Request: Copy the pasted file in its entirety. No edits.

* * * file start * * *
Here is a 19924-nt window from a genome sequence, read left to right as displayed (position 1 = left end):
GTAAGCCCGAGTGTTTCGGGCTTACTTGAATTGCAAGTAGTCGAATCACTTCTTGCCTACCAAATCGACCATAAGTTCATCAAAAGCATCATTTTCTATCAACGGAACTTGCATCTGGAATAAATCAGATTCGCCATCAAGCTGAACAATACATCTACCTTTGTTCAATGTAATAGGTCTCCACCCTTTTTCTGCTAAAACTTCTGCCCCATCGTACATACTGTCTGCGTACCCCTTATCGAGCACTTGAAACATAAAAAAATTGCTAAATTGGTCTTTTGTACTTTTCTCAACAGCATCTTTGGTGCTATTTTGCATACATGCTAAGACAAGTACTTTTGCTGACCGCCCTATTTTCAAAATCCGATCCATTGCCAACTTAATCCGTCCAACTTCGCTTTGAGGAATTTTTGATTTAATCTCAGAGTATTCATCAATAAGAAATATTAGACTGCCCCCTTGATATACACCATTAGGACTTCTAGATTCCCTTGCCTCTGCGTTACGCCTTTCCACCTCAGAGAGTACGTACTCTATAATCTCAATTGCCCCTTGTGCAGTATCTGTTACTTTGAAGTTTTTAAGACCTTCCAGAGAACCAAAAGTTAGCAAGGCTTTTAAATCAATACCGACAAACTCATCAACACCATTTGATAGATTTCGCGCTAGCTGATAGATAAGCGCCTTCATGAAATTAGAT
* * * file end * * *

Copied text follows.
Here is a 19924-nt window from a genome sequence, read left to right as displayed (position 1 = left end):
GTAAGCCCGAGTGTTTCGGGCTTACTTGAATTGCAAGTAGTCGAATCACTTCTTGCCTACCAAATCGACCATAAGTTCATCAAAAGCATCATTTTCTATCAACGGAACTTGCATCTGGAATAAATCAGATTCGCCATCAAGCTGAACAATACATCTACCTTTGTTCAATGTAATAGGTCTCCACCCTTTTTCTGCTAAAACTTCTGCCCCATCGTACATACTGTCTGCGTACCCCTTATCGAGCACTTGAAACATAAAAAAATTGCTAAATTGGTCTTTTGTACTTTTCTCAACAGCATCTTTGGTGCTATTTTGCATACATGCTAAGACAAGTACTTTTGCTGACCGCCCTATTTTCAAAATCCGATCCATTGCCAACTTAATCCGTCCAACTTCGCTTTGAGGAATTTTTGATTTAATCTCAGAGTATTCATCAATAAGAAATATTAGACTGCCCCCTTGATATACACCATTAGGACTTCTAGATTCCCTTGCCTCTGCGTTACGCCTTTCCACCTCAGAGAGTACGTACTCTATAATCTCAATTGCCCCTTGTGCAGTATCTGTTACTTTGAAGTTTTTAAGACCTTCCAGAGAACCAAAAGTTAGCAAGGCTTTTAAATCAATACCGACAAACTCATCAACACCATTTGATAGATTTCGCGCTAGCTGATAGATAAGCGCCTTCATGAAATTAGAT